But not me. These spiritual elements were ones I found to be some of the most intimately powerful in the entire movie. There is a distinct celebration of Harriet’s connection to her faith that feels pure and not in the slightest bit heavy-handed. It is an organic piece of her puzzle and one that adds so many additional layers of emotional complexity that I’m not sure I’d have responded as positively to the overall film if they were not present. No matter what one’s faith or background, whether they believe in the spiritual nature of humanity’s creation or not, religion here isn’t used as a cudgel or a battering ram to bludgeon the viewer into blindly accepting what is happening. Instead, Harriet’s faith is a core part of who she is and why she ends up believing so strongly she will succeed at whatever task it is she sets in front of herself to complete, all of which magnifies the importance religion played for slaves during this time period and how it blossomed into an crucial part of the African American communal experience going forward all the way to today.
I wish the movie could have spent more time with Omar J. Dorsey, the actor playing Bigger Long, a notorious slave catcher who is hired by Gideon to track Harriet down. I’d love to know more about his history and what led him to so callously hunt runaway slaves and return them to the White slaveholders to be beaten, brutalized and killed. It also would have been nice to get to know more about the workings of the Anti-Slavery Society and Still’s importance in laying the tracks for the Underground Railroad. The script just sort of presents everything as-is with little in the way of explanation, making this vital historical figure a little less interesting than he potentially might have been had Lemmons’ and her team decided to do more with him.
But it’s not his story. It’s not the story of Harriet’s family. It’s not Bigger Long’s story and it certainly isn’t Gideon Brodess’, either. No. This is Harriet Tubman’s story and her story alone, so the fact Lemmons keeps the focus entirely on her is understandable. Because Erivo so effortlessly rises to the occasion, and in large parts because the director’s script digs into her character in so many nuanced and refreshingly multifaceted ways, that not a lot of time is spent with many of the secondary or side characters is hardly an issue worth getting all bent out of shape about.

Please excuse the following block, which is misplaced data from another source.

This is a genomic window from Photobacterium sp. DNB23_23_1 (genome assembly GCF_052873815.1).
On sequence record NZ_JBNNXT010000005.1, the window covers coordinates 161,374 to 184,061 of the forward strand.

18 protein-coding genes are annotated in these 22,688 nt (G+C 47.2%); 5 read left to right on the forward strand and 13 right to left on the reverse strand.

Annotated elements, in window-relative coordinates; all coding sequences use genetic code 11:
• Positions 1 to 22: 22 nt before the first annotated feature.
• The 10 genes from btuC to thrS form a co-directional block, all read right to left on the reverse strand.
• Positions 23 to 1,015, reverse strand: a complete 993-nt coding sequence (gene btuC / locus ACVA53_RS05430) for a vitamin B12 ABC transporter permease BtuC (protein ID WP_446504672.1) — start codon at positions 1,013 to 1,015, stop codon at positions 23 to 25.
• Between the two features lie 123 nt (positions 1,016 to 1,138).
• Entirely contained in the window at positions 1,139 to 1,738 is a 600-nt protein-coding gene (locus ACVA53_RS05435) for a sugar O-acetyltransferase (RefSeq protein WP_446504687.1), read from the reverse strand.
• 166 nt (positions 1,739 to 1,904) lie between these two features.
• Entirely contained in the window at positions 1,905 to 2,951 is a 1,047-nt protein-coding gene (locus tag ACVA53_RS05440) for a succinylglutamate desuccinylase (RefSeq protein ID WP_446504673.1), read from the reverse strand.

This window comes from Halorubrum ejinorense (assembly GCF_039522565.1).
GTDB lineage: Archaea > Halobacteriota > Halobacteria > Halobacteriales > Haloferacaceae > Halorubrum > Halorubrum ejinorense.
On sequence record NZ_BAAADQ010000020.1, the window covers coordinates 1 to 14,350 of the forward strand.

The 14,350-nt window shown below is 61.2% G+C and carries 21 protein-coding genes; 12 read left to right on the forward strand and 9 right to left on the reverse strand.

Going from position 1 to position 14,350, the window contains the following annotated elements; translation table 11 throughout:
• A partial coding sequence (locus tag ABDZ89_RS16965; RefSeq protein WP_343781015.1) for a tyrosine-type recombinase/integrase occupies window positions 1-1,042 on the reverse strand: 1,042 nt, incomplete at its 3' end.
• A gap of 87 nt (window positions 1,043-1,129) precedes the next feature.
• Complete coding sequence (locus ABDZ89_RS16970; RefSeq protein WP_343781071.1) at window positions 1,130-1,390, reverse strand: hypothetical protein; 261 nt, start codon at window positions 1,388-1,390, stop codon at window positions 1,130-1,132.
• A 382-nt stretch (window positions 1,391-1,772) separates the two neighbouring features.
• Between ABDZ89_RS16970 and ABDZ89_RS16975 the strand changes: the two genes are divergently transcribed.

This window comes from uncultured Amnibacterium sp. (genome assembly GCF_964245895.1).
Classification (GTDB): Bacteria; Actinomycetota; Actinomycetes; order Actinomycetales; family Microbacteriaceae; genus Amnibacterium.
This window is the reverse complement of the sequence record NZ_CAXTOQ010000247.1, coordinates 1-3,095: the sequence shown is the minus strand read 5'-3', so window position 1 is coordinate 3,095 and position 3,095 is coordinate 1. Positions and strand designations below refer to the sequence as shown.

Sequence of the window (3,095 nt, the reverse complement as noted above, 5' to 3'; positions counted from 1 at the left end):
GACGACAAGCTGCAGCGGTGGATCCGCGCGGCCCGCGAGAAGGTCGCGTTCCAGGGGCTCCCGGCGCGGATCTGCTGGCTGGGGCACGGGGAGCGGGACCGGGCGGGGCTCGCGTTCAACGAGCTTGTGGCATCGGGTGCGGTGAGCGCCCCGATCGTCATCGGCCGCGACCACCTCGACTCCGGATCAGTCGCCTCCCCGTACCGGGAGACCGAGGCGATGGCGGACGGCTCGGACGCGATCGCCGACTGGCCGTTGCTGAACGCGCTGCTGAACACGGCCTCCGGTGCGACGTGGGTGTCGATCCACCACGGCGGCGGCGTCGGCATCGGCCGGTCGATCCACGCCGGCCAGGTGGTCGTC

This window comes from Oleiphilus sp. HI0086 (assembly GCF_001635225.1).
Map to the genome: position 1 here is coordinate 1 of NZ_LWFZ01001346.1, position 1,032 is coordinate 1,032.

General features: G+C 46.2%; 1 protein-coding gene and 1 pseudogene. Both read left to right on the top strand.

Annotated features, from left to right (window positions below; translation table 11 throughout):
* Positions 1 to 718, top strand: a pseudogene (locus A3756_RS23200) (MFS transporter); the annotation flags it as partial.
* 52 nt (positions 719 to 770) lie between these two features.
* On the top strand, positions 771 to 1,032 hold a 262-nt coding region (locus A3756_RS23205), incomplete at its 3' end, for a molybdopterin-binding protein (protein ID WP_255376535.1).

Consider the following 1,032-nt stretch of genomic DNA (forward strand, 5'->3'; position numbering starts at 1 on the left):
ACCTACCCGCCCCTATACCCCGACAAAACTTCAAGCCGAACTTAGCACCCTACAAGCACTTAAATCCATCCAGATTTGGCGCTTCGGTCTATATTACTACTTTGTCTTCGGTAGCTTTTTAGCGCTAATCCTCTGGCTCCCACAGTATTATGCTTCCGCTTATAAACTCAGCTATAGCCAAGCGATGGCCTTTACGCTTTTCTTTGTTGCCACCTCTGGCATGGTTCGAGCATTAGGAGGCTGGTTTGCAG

Not that other actors don’t make their presence felt. Alwyn is chilling as Brodess. Even better is Jennifer Nettles as his psychologically disintegrating mother, Eliza. Odom Jr. has a small handful of affecting moments, especially during that key scene where Still is first interviewing Harriet. Vondie Curtis-Hall gives one of the finest performances of his long career as Reverend Green, a man of the church whose fealty to the likes of Gideon and other slaveholders isn’t what it initially appears to be. Best of all is Janelle Monáe as Marie Buchanon, a born-free young woman who owns the boarding house Harriet takes up residence in. Her performance really snuck up on me as the plot progressed, her emotional permutations a thing of heartrending beauty.
There’s more of Harriet Tubman’s story just waiting to be told, many aspects of it Lemmons’ latest effort just doesn’t have the time to explore in the type of detail I was somewhat longing for (most notably the Civil War period which is only briefly touched on). But none of that changes just how good this motion picture is. It feels lived-in, Erivo disappearing so completely underneath her character’s skin I almost forgot it was the Widows and Bad Times at the El Royale actress I was sitting there looking at in awe. Harriet is more than a dramatic history lesson. It is a piece of filmmaking excellence I am almost certain to revisit, and a film I’m fairly positive I’ll appreciate even more once I have done so.
– Review reprinted courtesy of the SGN in Seattle
Film Rating: 3 (out of 4)